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Thursday, July 19, 2018

Trial after verdict

Law ministry says ‘let’s listen to the ISRO scientists’ after government has tarred them

Written by The Indian Express | Published: March 3, 2012 12:46:19 am

Law ministry says ‘let’s listen to the ISRO scientists’ after government has tarred them

In a half-hearted concession of the government’s error in the Antrix-Devas investigation,the four ISRO scientists so summarily discredited may now be given a chance to speak for themselves. The law ministry has suggested that the four be given the “post-decisional opportunity” to express their position,after the Department of Space took the harsh call to blacklist them from any government employment. The law ministry also said the scientists should have been told what these alleged infractions were — though it also says the decision to block them from government jobs was “ not punitive” and that scientists do not have the “right to claim re-employment”.

Lashed by corruption scandals last year,the government has been hypersensitive to any suggestion of impropriety. Former ISRO chief G. Madhavan Nair and three of his colleagues bore the brunt of that,after suspected irregularities in a now-cancelled deal for S-band spectrum between its commercial arm Antrix and multimedia company Devas,without competitive bidding. Two panels that investigated the matter have clashing versions — while the B.K. Chaturvedi committee report found nothing wrong in the price-setting method,the Pratyush Sinha-led team found “collusive behaviour” to favour Devas. The rationale of the Sinha report hasn’t been made public,though its conclusions have. Neither report finds any proof these scientists were set to benefit from the deal. Yet,the government acted with finality,destroying reputations and starting a war of words between the former ISRO chief and the current one. By taking this drastic step and denying the scientists a chance to explain,it made a high-achieving scientific institution look like an ego-driven mess. Another Space Commission member,Roddam Narasimha (who was part of the Chaturvedi panel),resigned.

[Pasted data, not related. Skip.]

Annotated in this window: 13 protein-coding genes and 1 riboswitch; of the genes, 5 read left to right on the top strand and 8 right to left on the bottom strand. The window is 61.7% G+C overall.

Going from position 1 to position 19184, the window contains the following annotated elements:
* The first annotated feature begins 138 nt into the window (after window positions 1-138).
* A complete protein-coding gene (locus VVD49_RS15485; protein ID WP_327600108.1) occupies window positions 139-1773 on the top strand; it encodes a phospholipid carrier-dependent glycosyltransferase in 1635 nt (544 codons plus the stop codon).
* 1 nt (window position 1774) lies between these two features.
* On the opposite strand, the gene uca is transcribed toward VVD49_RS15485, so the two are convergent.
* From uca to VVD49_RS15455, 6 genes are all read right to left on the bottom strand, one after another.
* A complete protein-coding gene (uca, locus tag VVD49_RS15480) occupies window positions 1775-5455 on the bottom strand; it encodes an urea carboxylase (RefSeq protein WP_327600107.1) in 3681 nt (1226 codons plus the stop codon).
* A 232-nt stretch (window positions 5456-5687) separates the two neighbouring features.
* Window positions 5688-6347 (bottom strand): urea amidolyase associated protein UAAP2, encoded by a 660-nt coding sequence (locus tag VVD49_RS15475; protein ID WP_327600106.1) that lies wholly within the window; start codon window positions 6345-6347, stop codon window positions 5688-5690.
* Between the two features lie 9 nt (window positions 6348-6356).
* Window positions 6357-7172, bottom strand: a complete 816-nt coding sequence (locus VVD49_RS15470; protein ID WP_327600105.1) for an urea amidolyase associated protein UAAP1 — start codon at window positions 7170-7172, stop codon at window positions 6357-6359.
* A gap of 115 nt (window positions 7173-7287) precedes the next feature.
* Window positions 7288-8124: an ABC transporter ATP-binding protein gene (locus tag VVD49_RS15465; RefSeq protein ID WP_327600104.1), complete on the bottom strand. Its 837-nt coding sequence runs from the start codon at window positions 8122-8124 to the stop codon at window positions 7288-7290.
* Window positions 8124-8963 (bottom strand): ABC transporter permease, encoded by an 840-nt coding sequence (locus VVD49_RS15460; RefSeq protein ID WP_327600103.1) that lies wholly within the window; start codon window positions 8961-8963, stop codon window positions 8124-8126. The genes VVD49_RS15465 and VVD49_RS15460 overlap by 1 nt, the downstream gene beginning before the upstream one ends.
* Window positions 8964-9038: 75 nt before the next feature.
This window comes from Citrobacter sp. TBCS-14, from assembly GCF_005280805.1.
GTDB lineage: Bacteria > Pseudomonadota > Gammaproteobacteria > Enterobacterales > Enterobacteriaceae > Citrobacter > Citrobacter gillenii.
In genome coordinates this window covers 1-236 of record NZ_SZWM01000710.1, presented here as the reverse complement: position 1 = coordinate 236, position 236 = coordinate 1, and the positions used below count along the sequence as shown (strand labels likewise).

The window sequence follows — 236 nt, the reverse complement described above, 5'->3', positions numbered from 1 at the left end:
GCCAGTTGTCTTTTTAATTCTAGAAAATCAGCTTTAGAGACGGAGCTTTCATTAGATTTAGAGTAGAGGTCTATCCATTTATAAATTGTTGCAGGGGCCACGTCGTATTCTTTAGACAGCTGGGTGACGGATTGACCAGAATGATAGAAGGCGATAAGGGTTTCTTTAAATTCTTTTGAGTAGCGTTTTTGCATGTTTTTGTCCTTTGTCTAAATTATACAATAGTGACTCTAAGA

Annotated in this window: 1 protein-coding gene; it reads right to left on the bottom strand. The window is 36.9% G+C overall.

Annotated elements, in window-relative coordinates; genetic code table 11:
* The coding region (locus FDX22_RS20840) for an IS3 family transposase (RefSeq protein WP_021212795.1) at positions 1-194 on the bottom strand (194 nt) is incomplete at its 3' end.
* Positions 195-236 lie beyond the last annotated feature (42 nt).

The scientists themselves question the point of speaking after they have been punished. These actions have impacted institutional morale as much as hurt these individuals. In the interest of justice,the government should begin from scratch and clearly establish wrongdoing,if any — or retract the ban. It should not hide behind the law ministry’s muddled advice.

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